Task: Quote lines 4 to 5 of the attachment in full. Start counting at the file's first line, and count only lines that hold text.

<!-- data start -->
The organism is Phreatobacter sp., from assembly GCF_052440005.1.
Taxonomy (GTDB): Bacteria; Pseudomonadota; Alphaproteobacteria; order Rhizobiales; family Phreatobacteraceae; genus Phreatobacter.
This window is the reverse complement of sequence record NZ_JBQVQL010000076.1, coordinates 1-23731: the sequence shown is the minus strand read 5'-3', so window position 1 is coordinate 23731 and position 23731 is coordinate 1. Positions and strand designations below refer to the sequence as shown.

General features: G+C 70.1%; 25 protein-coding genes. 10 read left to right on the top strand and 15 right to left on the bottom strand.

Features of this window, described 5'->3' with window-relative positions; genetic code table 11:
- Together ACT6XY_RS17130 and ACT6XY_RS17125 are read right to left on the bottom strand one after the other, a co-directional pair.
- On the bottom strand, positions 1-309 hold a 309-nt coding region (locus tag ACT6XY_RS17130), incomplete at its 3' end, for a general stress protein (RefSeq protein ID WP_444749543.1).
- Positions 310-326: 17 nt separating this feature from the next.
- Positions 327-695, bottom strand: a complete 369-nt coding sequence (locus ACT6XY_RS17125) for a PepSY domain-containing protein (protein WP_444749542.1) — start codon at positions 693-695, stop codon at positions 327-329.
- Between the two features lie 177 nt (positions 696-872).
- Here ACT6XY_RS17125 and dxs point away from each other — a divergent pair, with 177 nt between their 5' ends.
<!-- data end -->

General features: G+C 70.1%; 25 protein-coding genes. 10 read left to right on the top strand and 15 right to left on the bottom strand.

Features of this window, described 5'->3' with window-relative positions; genetic code table 11: